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Hi Marc

What do you mean by 'n-place predicate'? Any way of understanding this phrase that I can think of makes hash of your remarks.




Good to hear from you! It's a good question. Here are some options.

1. Semantic definition: A predicate P is an n-place predicate if and only if its lexically specified semantic value is an n-place relation-in-intension. (This may require semantic individuation of predicates--no big deal.)

2. Feature based definition: The idea here is just that the lexical entry for the predicate says, "I'm n-placed". This is essentially how things are done in Gov't & Binding and I think in Minimalism (though I am not up on the latter theory). Note that, apart from how such values might interact with, say, the case system in a natural language, they would be essential for distinguishing sentences formed via Rule 2 from those formed via Rule 3.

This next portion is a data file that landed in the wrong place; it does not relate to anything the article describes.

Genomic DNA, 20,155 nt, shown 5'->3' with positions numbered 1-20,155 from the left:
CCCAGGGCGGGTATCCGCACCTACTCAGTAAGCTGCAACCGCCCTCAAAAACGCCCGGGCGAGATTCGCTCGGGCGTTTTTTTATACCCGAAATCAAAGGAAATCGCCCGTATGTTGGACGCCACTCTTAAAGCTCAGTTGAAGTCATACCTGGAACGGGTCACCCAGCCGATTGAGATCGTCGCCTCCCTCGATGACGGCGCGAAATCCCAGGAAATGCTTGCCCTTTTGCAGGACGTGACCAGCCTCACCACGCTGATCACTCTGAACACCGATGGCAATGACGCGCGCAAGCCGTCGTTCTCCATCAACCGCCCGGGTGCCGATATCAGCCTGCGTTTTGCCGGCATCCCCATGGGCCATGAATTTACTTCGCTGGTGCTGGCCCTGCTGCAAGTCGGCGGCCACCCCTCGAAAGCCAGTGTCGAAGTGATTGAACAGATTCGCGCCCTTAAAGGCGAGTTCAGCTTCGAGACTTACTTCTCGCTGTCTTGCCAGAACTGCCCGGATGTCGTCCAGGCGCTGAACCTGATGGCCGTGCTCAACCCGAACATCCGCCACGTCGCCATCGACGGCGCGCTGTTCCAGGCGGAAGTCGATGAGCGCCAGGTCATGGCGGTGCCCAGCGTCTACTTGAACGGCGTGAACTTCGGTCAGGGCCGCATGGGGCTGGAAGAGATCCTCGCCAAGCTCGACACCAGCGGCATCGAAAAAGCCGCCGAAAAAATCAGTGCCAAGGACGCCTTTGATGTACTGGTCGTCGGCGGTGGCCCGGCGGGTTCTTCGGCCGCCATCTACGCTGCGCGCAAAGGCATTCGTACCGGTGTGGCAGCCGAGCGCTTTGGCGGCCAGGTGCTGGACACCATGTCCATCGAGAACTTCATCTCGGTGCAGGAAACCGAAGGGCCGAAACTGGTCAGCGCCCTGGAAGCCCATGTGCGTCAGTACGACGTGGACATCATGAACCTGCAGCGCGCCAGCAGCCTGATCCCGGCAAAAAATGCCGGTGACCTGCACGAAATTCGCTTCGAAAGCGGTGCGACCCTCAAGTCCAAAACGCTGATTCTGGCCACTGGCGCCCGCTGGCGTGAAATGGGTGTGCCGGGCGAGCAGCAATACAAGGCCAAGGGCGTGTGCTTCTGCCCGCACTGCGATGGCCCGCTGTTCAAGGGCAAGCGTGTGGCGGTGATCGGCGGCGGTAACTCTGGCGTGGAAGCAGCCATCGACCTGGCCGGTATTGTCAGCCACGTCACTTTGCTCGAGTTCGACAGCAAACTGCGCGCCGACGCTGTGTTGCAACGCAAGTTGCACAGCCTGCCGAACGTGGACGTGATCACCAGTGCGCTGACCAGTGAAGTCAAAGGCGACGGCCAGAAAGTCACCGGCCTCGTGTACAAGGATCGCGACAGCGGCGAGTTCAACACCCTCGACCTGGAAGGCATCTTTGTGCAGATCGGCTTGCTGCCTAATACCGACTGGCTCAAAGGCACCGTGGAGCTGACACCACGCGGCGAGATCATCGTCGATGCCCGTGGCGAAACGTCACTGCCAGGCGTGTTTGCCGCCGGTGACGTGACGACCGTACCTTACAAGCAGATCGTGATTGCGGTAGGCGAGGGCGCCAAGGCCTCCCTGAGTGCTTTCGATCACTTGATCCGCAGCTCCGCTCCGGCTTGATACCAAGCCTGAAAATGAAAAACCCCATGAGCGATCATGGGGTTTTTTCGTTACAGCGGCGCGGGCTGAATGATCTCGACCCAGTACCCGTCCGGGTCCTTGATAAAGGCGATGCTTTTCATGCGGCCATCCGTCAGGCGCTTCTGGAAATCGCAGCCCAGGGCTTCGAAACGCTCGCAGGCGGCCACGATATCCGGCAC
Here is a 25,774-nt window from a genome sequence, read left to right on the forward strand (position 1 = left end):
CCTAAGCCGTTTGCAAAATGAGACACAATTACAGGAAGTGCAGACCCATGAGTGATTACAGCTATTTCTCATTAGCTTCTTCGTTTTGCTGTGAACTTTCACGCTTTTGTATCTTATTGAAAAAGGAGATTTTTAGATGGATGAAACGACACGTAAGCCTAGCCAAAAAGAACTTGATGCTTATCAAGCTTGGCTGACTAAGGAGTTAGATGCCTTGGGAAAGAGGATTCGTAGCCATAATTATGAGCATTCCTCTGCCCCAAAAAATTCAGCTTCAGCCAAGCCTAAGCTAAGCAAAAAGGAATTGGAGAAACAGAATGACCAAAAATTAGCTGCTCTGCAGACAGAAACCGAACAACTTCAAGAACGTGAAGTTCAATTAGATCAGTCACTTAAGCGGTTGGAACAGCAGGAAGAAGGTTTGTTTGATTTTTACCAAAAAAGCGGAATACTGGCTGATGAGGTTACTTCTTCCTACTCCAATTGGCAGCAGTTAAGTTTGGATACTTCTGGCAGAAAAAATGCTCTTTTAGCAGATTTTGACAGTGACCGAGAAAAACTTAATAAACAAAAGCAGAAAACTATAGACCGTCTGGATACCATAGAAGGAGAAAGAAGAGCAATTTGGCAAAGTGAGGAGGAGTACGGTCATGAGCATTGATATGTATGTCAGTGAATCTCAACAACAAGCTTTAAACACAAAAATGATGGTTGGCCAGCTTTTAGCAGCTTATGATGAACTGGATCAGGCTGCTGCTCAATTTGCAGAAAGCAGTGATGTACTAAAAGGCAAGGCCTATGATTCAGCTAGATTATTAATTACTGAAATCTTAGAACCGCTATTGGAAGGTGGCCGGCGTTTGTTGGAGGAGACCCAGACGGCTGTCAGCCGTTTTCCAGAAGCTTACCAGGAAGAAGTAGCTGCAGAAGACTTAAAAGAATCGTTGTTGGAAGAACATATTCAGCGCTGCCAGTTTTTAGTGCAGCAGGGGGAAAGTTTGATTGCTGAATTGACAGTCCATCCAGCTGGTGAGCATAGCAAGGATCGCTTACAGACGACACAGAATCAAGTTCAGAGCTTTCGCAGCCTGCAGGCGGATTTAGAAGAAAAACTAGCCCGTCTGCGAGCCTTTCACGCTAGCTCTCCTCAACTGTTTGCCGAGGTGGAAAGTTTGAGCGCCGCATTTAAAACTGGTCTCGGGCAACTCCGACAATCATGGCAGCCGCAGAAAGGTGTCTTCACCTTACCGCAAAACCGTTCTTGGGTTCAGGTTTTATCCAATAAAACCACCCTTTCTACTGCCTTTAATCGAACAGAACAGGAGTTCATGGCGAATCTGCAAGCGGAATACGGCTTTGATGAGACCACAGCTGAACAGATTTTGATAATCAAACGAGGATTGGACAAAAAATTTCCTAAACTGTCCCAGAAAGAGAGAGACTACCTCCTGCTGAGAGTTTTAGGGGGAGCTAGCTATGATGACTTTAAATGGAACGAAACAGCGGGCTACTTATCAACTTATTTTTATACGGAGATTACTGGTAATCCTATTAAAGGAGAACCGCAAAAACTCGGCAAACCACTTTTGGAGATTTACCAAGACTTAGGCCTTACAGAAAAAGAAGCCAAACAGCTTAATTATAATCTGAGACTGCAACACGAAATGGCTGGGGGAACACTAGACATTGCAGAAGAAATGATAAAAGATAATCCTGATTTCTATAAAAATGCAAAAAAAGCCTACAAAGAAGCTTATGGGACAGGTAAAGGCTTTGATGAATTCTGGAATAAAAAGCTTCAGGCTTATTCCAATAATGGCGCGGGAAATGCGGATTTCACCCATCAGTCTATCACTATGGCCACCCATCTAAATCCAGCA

3. Canonical occurrence definition: A third possibility would involve distinguishing central from peripheral formation rules and treating predicates as n-placed if they are n-placed with respect to the central formation rules.

I favor something like option 2 (possibly with explanatory support from option 1), but perhaps I need to think more about the issue.

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